Talking to Children About Disaster (Pt.1)

I grew up in an area of the country that has been called "Tornado Alley." My great grandmother was once blown through the air by a tornado and thankfully survived. A tornado recently devastated the small town where my father pastors and took the lives of some of his church members. As a child, I can remember crouching in fear as a tornado roared in the air above our house.

Fear and uncertainty obviously come when disaster strikes up close, but can also be felt from a disaster that happens somewhere else. Today, in Part 1, I want to discuss how to talk to children when they find out about a disaster that has happened somewhere else. These are tips you can share with parents and kidmin leaders in your ministry.

Know where children are coming from. They tend to personalize things. Will this happen to me? Will my house be destroyed? Will someone in my family be injured or killed? Will I lose all my belongings?

Be aware of kid's different personality types. Some children are more prone to be sensitive and fearful. Others will not pay as much attention to what is going on. Knowing the child's personality will enable you to more effectively help them.

Be sensitive to children who have previously been through a stressful situation such as divorce, death of a family member, or disaster. 
Reassure them that disasters are rare events and they are very safe in their home. 

Protect them from overexposure of the disaster through images on television, internet, or other media sources.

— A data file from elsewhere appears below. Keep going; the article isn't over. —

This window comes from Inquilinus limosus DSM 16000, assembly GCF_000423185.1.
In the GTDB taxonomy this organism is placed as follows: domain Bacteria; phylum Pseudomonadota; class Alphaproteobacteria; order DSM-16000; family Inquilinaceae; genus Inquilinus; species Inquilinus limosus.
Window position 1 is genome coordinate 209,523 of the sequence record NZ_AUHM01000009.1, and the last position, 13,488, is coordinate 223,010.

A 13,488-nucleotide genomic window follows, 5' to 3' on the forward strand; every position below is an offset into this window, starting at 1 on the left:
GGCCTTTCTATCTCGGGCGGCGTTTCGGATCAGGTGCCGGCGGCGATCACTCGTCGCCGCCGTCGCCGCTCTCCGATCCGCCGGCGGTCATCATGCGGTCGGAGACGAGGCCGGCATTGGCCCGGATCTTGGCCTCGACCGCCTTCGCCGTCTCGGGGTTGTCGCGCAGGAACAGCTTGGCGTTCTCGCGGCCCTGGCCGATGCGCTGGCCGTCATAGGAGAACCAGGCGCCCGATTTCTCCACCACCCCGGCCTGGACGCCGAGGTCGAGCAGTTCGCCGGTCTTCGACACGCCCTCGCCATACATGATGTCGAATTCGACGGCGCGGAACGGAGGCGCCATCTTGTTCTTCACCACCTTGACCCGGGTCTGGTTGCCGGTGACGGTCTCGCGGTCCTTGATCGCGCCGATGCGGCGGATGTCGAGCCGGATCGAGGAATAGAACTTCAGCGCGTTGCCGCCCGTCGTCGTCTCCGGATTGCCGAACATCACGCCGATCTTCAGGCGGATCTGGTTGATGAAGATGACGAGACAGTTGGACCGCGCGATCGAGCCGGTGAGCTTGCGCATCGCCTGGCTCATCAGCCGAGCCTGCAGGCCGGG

Remember children will watch to see how you respond to the situation. If they sense you are stressed, fearful, or anxious, they will pick up on it and mirror that response. Remain as calm as possible.

Have open conversation. Ask questions and listen.
  • What did you hear?
  • Do you know what is going on?
  • Why are you worried?   
Under the age of 7, it is often best not to initiate a conversation about a disaster unless they become aware of it and bring it up. Answer questions calmly, clearly, and honestly, but don't go into details.

Remember it's okay to say, "I don't know." Find answers to their questions together. Use it as a teachable moment.

Be prepared to answer the same questions several times. Children will ask questions several times when something is hard to understand or they need reassurance.

Let them express their feelings. Ask them to write down or draw pictures of what they are experiencing.

Pray with the child.

Share God's promises with the child.

Get a copy of "Comforting Children in Crisis" by Group Publishing. I have given each of our staff members one of these books. It is full of great advice and tips on how to minister to children in times such as a disaster. I use it constantly when helping children and families.

Tomorrow I will be discussing Talking to Children About Disaster (Pt.2). I will be focusing on what to do when children are affected personally and directly by a disaster. See you then!

Posted by Dale Hudson